British Journal of Developmental Psychology

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Volume 2 Issue 3 (September 1984), Pages 191-286

Pocket money: A study of economic education (pages 205-212)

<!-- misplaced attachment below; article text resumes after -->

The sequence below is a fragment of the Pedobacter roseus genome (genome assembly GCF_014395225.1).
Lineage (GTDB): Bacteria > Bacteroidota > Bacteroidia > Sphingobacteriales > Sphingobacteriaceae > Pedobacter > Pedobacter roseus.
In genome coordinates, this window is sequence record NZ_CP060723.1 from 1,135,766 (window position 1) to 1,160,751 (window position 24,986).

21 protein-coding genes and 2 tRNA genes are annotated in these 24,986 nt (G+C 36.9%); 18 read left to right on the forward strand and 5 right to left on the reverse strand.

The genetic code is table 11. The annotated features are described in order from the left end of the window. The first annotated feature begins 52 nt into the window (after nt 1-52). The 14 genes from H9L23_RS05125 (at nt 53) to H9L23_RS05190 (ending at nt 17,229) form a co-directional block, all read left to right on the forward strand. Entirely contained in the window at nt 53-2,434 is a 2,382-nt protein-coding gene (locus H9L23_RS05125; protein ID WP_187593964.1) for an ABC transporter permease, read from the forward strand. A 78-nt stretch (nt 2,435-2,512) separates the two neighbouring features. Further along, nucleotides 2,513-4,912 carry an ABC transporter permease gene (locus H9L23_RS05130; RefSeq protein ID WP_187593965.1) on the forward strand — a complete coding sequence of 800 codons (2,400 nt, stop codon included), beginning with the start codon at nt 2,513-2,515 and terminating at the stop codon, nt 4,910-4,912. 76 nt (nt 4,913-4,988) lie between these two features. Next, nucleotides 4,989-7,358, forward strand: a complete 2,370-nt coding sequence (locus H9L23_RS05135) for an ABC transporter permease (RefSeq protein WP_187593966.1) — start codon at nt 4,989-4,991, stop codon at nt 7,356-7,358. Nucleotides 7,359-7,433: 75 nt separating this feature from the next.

Despite the fact that some work had been done on children's conceptions of economic affairs, very little work appears to have been done on children's use of money. This study set out to examine sex, age and class differences in 7–12‐year‐old children's pocket money/allowances. Males and females, from middle‐ and working‐class backgrounds in three age groups (7/8, 9/10, 11/12), completed a questionnaire which sought to establish such things as the amount of pocket money children received; other sources of income; whether they were required to work for their pocket money; whether and how they were encouraged to save it, etc. The results showed that, whereas there were few sex or class differences, there were a large number of significant age differences. The results are discussed in terms of the children's socialization and experience of money. Limitations of this research and suggestions for further work in this field are noted.

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